Over the next half hour or so, the brain emerges from the deep slow wave sleep as the EEG waves become progressively faster. Similar to during waking, rapid eye movements emerge, but the body’s muscles become almost completely paralyzed (only the muscles that allow breathing remain active). This state is often called rapid eye movement (REM) sleep. During REM sleep, there is active dreaming. Heart rate, blood pressure and body temperature become much more variable. The first REM period usually lasts ten to 15 minutes.
Over the course of the night, these alternative cycles of slow wave and REM sleep alternate, with the slow wave sleep becoming less deep, and the REM periods more prolonged, until waking occurs.
Over the course of a lifetime, the pattern of sleep cycles changes. Infants sleep up to 18 hours per day, and they spend much more time in deep slow wave sleep. As children mature, they spend less time asleep, and less time in deep slow wave sleep. Older adults may sleep only six to seven hours per night, often complain of early wakening that they cannot avoid, and spend very little time in slow wave sleep.
The most common sleep disorder, and the one most people are familiar with, is insomnia. Some people have difficulty falling asleep initially, but other people fall asleep, and then awaken part way through the night, and cannot fall asleep again. Although there are a variety of short-acting sedatives and sedating antidepressant drugs available to help, none of these produces a truly natural and restful sleep state because they tend to suppress the deeper stages of slow wave sleep.
Excessive daytime sleepiness may have many causes. The most common are disorders that disrupt sleep and result in inadequate amounts of sleep, particularly the deeper stages. These are usually diagnosed in the sleep laboratory. Here, the EEG, eye movements and muscle tone are monitored electrically as the individual sleeps. In addition, the heart, breathing, and oxygen content of the blood can be monitored.
Obstructive sleep apnea causes the airway muscles in the throat to collapse as sleep deepens. This prevents breathing, which causes arousal, and prevents the sufferer from entering the deeper stages of slow wave sleep. This condition can also cause high blood pressure and may increase the risk of heart attack. There is also an increased risk of daytime accident, especially automobile accidents, which may prevent driving. Treatment is complex and may include a variety of attempts to reduce airway collapse during sleep. While simple things like losing weight, avoiding alcohol and sedating drugs prior to sleep, and avoiding sleeping on one’s back can sometimes help, most people with sleep apnea require positive airway pressure to keep the airway open. This can be provided by fitting a small mask over the nose that provides an air stream under pressure during sleep. In some cases, surgery is needed to correct the airway anatomy.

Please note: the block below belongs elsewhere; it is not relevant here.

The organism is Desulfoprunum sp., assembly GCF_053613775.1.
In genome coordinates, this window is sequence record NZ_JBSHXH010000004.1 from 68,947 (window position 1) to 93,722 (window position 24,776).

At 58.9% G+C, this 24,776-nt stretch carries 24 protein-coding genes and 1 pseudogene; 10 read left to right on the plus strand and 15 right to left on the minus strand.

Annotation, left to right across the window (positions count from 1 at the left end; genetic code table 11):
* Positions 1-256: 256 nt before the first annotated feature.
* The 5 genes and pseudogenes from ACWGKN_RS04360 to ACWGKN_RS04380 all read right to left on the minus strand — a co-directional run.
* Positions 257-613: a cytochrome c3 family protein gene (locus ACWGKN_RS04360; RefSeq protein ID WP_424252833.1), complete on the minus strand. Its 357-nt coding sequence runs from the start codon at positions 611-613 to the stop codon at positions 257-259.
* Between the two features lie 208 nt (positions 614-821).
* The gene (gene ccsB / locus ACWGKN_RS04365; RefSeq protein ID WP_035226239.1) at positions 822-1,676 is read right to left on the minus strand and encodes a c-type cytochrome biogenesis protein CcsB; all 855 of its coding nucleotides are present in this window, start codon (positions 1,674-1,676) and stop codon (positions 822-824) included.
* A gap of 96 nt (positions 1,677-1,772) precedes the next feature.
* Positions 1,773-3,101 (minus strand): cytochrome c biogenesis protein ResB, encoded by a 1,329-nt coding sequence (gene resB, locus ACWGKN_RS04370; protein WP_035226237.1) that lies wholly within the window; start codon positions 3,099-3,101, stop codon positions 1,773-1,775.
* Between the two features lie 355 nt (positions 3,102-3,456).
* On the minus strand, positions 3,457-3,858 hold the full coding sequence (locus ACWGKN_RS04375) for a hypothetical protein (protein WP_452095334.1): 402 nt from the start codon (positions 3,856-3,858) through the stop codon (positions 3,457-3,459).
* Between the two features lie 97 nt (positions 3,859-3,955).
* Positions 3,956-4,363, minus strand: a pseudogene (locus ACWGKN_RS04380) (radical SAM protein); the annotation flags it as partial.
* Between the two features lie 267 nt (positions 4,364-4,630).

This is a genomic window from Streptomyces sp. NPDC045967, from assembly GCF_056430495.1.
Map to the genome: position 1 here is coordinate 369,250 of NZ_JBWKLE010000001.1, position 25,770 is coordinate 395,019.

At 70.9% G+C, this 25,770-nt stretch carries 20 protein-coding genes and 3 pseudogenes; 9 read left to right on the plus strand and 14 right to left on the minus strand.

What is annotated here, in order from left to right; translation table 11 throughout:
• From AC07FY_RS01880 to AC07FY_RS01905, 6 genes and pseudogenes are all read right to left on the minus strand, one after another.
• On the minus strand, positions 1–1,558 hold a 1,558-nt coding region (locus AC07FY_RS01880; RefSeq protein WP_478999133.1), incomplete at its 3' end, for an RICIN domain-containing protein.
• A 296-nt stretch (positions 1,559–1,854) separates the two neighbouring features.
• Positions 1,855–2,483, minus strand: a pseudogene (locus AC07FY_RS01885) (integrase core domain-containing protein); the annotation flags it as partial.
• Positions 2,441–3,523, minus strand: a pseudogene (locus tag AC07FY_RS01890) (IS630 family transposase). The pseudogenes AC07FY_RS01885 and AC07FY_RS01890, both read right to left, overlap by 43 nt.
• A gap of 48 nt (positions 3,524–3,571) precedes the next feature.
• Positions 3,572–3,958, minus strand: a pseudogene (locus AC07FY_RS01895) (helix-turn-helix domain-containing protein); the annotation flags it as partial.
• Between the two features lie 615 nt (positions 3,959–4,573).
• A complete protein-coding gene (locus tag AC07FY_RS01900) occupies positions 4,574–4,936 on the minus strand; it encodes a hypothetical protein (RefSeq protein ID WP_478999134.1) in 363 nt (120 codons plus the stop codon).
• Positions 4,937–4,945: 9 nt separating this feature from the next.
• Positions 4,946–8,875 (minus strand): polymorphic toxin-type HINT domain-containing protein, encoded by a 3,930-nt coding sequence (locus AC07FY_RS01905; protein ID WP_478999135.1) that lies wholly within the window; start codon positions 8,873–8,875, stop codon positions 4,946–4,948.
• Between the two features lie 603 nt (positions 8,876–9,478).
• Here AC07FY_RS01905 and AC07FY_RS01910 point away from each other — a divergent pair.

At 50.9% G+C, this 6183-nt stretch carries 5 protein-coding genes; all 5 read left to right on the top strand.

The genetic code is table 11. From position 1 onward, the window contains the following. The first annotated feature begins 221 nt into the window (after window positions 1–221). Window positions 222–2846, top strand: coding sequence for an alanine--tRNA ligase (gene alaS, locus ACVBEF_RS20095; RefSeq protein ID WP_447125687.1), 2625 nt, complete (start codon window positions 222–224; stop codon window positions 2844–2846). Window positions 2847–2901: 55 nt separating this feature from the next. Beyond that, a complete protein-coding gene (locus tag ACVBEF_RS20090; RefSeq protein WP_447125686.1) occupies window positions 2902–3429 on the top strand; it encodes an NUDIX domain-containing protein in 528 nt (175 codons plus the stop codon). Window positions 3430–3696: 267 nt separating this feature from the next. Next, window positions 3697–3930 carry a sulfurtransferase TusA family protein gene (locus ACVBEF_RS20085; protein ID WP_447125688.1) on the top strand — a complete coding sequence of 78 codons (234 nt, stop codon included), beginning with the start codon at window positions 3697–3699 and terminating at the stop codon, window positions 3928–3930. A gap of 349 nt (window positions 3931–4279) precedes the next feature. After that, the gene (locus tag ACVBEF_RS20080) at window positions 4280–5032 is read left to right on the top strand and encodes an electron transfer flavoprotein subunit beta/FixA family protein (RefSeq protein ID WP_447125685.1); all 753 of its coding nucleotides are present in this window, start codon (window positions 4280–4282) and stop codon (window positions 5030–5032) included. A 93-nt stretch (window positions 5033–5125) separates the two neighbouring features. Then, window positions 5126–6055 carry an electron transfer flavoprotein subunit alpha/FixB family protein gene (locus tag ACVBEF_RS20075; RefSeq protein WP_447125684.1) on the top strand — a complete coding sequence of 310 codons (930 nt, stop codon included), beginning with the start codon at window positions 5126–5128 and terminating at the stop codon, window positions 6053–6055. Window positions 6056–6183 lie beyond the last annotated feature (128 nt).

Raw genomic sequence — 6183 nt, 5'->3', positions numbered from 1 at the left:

Periodic limb movements of sleep are intermittent jerks of the legs or arms, which occur as the individual enters slow wave sleep, and can cause arousal from sleep. Other people have episodes in which their muscles fail to be paralyzed during REM sleep, and they act out their dreams. This REM behavior disorder can also be very disruptive to a normal nights’ sleep. Both disorders are more common in people with Parkinson’s disease, and both can be treated with drugs that treat Parkinson’s, or with an anti-epileptic drug called clonazepam.
Narcolepsy is a relatively uncommon condition (one case per 2,500 people) in which the switching mechanism for REM sleep does not work properly. Narcoleptics have sleep attacks during the day, in which they suddenly fall asleep. This is socially disruptive, as well as dangerous, for example, if they are driving. They tend to enter REM sleep very quickly as well, and may even enter a dreaming state while still awake, a condition known as hypnagogic hallucinations. They also have attacks during which they lose muscle tone, similar to what occurs during REM sleep, but while they are awake. Often, this occurs while they are falling asleep or just waking up, but attacks of paralysis known as cataplexy can be triggered by an emotional experience or even hearing a funny joke.
Recently, insights into the mechanism of narcolepsy have given major insights into the processes that control these mysterious transitions between waking, slow wave and REM sleep states. (From Brain Facts: a Primer on the Brain and Nervous System, 2002)
Exercise 4. Work in small groups. Write out from the text 15 key word combinations which will help you to retell the text and explain your choice. Then together agree on the final list of word combinations.